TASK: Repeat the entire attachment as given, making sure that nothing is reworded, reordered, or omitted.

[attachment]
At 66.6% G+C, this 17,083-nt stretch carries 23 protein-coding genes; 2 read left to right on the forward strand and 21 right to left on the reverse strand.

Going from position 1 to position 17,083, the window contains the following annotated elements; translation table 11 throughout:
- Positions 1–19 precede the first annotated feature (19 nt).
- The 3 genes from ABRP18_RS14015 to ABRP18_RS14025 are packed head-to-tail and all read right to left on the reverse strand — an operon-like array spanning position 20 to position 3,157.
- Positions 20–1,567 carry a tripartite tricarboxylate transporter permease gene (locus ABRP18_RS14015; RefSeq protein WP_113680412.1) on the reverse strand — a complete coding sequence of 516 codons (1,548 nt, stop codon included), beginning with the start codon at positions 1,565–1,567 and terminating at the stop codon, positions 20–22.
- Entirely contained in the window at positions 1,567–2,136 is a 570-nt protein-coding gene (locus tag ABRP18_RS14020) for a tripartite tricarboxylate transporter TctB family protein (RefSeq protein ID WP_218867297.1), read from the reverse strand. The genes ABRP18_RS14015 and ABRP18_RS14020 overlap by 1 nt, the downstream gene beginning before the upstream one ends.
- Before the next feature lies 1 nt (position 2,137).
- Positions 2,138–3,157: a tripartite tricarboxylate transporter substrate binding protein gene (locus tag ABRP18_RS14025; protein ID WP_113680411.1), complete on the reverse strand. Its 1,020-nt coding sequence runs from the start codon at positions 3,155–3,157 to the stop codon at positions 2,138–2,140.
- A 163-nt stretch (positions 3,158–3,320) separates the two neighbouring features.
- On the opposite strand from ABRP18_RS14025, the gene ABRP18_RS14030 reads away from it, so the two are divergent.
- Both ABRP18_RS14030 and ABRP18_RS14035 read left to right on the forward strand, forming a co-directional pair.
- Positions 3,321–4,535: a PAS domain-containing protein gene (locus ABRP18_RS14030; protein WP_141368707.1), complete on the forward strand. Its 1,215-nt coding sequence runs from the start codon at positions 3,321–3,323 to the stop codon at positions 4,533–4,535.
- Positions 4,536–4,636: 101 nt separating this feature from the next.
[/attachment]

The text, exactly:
At 66.6% G+C, this 17,083-nt stretch carries 23 protein-coding genes; 2 read left to right on the forward strand and 21 right to left on the reverse strand.

Going from position 1 to position 17,083, the window contains the following annotated elements; translation table 11 throughout:
- Positions 1–19 precede the first annotated feature (19 nt).
- The 3 genes from ABRP18_RS14015 to ABRP18_RS14025 are packed head-to-tail and all read right to left on the reverse strand — an operon-like array spanning position 20 to position 3,157.
- Positions 20–1,567 carry a tripartite tricarboxylate transporter permease gene (locus ABRP18_RS14015; RefSeq protein WP_113680412.1) on the reverse strand — a complete coding sequence of 516 codons (1,548 nt, stop codon included), beginning with the start codon at positions 1,565–1,567 and terminating at the stop codon, positions 20–22.
- Entirely contained in the window at positions 1,567–2,136 is a 570-nt protein-coding gene (locus tag ABRP18_RS14020) for a tripartite tricarboxylate transporter TctB family protein (RefSeq protein ID WP_218867297.1), read from the reverse strand. The genes ABRP18_RS14015 and ABRP18_RS14020 overlap by 1 nt, the downstream gene beginning before the upstream one ends.
- Before the next feature lies 1 nt (position 2,137).
- Positions 2,138–3,157: a tripartite tricarboxylate transporter substrate binding protein gene (locus tag ABRP18_RS14025; protein ID WP_113680411.1), complete on the reverse strand. Its 1,020-nt coding sequence runs from the start codon at positions 3,155–3,157 to the stop codon at positions 2,138–2,140.
- A 163-nt stretch (positions 3,158–3,320) separates the two neighbouring features.
- On the opposite strand from ABRP18_RS14025, the gene ABRP18_RS14030 reads away from it, so the two are divergent.
- Both ABRP18_RS14030 and ABRP18_RS14035 read left to right on the forward strand, forming a co-directional pair.
- Positions 3,321–4,535: a PAS domain-containing protein gene (locus ABRP18_RS14030; protein WP_141368707.1), complete on the forward strand. Its 1,215-nt coding sequence runs from the start codon at positions 3,321–3,323 to the stop codon at positions 4,533–4,535.
- Positions 4,536–4,636: 101 nt separating this feature from the next.